• Practice ProblemSuppose a 1.00 L sample of polluted water wasanalyzed for lead(II) ion, Pb2+, by adding anexcess of sodium sulfateThe mass of lead(II) sulfate that precipitated was229.8 mg.What is the mass of lead in a liter of the water?Express the answer as mg of lead per liter ofsolutionAns:05/27/13 392+ +2 4 4Na SO (aq) + Pb (aq) 2Na (aq) + PbSO (s)→2+ 2+44 2+4 41mmol PbSO 1mmol Pb 207.2 mg Pb229.8 mg PbSO × × ×303.3 mg PbSO 1mm PbSO 1mmol Pb2+= 157.0 mg Pb (Mass of Lead in the1.0 L sample)
    • Practice ProblemA soluble silver compound was analyzed for thepercentage of silver by adding sodium chloridesolution to precipitate the silver ion as silverchlorideIf 1.583 g of silver compound gave 1.788 g ofsilver chloride (FW = 143.321), what is the masspercentage of silver (AW = 107.868 g/mol) in thecompound?Ans:05/27/13 40107.868 g / mol%Silver = x 100 = 85.07% Ag126.8 g / mol   + - + -(aq) (aq) (aq) (s) (aq)AgX + Na + Cl = AgCl + Na + X ( )aq( )1mol Ag Cl1.788 g AgCl = 0.01248 mol AgCL = 0.01248 mol AgX143.321g AgCl   ( )11.583 g AgX = 126.8 g AgX / 1 mol AgX = Mol Wgt AgX0.01248 mol AgX   Mol Wgt Ag = 107.868 g / mol Mol Wgt AgX = 126.8 g / mol
    • Quantitative Analysis• Volumetric Analysis– An important method for determining the amountof a particular substance is based on measuringthe volume of the reactant solution• Titration is a procedure for determining the amount ofsubstance A by adding a carefully measured volume ofa solution with known concentration of B until thereaction of A and B is just complete• Volumetric analysis is a method of analysis based ontitration05/27/13 41
    • • In a titration, two reactants in solutionare combined carefully until they are instoichiometric proportion.• The objective of a titration is to determinethe number of moles, or the number ofgrams, or the percentage, or theconcentration, of the analyte (the sought-for substance in an analysis, the substancewe are looking for).Titrations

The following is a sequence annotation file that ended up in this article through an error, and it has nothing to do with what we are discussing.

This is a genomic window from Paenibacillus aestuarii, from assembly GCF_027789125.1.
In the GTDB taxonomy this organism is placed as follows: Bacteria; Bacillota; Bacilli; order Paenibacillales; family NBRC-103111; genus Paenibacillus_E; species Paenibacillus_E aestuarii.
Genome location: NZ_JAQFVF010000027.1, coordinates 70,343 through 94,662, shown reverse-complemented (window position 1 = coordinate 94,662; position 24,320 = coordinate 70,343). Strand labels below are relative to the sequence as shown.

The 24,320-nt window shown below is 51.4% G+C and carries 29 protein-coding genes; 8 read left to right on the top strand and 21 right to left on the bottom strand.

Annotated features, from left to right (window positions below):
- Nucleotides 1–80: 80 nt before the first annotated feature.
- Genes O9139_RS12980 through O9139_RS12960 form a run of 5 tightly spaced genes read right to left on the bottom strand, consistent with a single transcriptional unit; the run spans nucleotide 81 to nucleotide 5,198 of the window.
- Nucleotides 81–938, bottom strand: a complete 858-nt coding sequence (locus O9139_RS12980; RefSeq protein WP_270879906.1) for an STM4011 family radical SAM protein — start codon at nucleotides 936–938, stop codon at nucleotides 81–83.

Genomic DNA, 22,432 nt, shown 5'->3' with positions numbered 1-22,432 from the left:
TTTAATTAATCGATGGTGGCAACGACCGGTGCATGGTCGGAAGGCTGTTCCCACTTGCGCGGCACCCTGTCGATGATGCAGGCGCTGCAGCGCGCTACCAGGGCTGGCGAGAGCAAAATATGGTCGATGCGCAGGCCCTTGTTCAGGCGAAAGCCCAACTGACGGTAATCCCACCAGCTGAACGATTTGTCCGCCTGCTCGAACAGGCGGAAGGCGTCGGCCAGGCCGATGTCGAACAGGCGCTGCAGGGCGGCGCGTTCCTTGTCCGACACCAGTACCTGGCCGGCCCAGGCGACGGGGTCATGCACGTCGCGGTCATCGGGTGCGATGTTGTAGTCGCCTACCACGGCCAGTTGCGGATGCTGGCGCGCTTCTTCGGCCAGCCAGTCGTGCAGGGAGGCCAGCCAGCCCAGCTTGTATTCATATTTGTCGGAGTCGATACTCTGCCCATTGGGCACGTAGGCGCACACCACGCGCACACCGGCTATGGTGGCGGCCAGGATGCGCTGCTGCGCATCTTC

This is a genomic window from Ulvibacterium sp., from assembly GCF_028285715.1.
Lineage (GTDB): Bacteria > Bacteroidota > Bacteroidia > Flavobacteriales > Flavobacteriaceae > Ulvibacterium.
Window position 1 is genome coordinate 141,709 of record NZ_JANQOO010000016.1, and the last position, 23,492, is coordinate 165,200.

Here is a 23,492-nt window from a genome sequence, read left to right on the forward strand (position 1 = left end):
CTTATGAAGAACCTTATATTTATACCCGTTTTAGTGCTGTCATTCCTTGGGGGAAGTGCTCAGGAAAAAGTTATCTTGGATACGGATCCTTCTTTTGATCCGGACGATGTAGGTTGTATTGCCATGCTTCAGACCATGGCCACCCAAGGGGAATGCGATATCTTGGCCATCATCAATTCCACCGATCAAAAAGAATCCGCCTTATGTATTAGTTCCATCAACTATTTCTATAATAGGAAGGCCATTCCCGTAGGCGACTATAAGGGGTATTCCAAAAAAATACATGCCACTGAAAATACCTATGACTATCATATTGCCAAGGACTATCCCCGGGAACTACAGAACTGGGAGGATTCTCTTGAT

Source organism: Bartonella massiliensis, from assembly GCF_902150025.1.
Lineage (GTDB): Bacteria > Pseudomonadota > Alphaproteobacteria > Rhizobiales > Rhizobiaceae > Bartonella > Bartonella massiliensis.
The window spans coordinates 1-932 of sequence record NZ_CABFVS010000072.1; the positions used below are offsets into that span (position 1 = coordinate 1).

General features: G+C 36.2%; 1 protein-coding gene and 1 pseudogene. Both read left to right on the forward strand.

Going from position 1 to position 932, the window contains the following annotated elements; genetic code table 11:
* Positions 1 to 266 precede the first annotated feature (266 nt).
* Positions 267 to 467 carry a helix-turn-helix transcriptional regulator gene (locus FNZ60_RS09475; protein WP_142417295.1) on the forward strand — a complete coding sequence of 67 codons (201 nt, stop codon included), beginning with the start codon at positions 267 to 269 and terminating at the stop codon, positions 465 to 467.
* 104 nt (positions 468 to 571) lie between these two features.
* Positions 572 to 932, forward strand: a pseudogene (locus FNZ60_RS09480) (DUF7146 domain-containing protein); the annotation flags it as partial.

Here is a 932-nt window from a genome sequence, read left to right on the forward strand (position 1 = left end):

• • In a titration, one reactant(the titrant) isplaced in a buret. The other reactant isplaced in a flask along with a few drops of anindicator.• The titrant is slowly added to the contents ofthe flask until the indicator changes color(the endpoint or equivalence point).• If the indicator has been chosen properly, theendpoint tells us when the reactants arepresent in stoichiometric proportion.Titrations (cont’d)
    • Acid Base Titrations• A solution of accurately known concentration,called a standard solution, is added graduallyto another solution of unknownconcentration, until the chemical reactionbetween the two solutions is complete (theequivalence point).• Indicators are substances that have distinctlydifferent colors in a basic or acidicenvironment which are used to indicate theequivalence point.05/27/13 44
    • Acid Base Titration Theory• If we know the volumes to the standard andthe unknown solutions….• Along with the concentration of the standardsolution• We can calculate the concentration of theunknown.05/27/13 47
    • • … are not new to us.• We simply apply the method of stoichiometrycalculations (that we have already done) to thetitration.• Titration calculations for acid–base, precipitation,redox, and other types of titrations are verysimilar.• Recall that the objective of a titration is todetermine the number of moles, or the number ofgrams, or the percentage, or the concentration, ofthe analyte.Titration calculations …
    • An Acid–Base TitrationA measured portion ofacid solution is placedin the flask, and anindicator is added.Base solution of knownconcentration is slowlyadded from the buret.When the indicator changes color,we have added just enough base toreact completely with the acid.
    • A Precipitation TitrationAn unknownconcentration ofchloride ion isbeing titrated …… with silvernitrate solution.The indicator isorangedichromate ion;white AgClprecipitates.When the chloride hasreacted completely …… the next drop of Ag+solution producesbrick-red silverdichromate.
    • A Redox TitrationDeep-purpleMnO4–is thetitrant …… and Fe2+isbeing titrated.During titration, Mn2+andFe3+(nearly colorless) areproduced.After the Fe2+has beenconsumed, the nextdrop of MnO4–imparts apink color.
    • WRITE THE CHEMICAL EQUATION!volume red moles red moles oxid M oxid0.1327 mol KMnO41 Lx5 mol Fe2+1 mol KMnO4x10.02500 L Fe2+x0.01642 L = 0.4358 MMredrxncoef.Voxid5Fe2++ MnO4-+ 8H+Mn2++ 5Fe3++ 4H2O16.42 mL of 0.1327 M KMnO4 solution is needed to oxidize25.00 mL of an acidic FeSO4 solution. What is the molarityof the iron solution?16.42 mL = 0.01642 L 25.00 mL = 0.02500 L
    • What volume of a 1.420 M NaOH solution is required totitrate 25.00 mL of a 4.50 M H2SO4 solution?WRITE THE CHEMICAL EQUATION!volume acid moles red moles base volume baseH2SO4 + 2NaOH 2H2O + Na2SO44.50 mol H2SO41000 mL solnx2 mol NaOH1 mol H2SO4x1000 ml soln1.420 mol NaOHx25.00 mL = 158 mLMacidrxncoef.Mbase
    • End of Chapter 4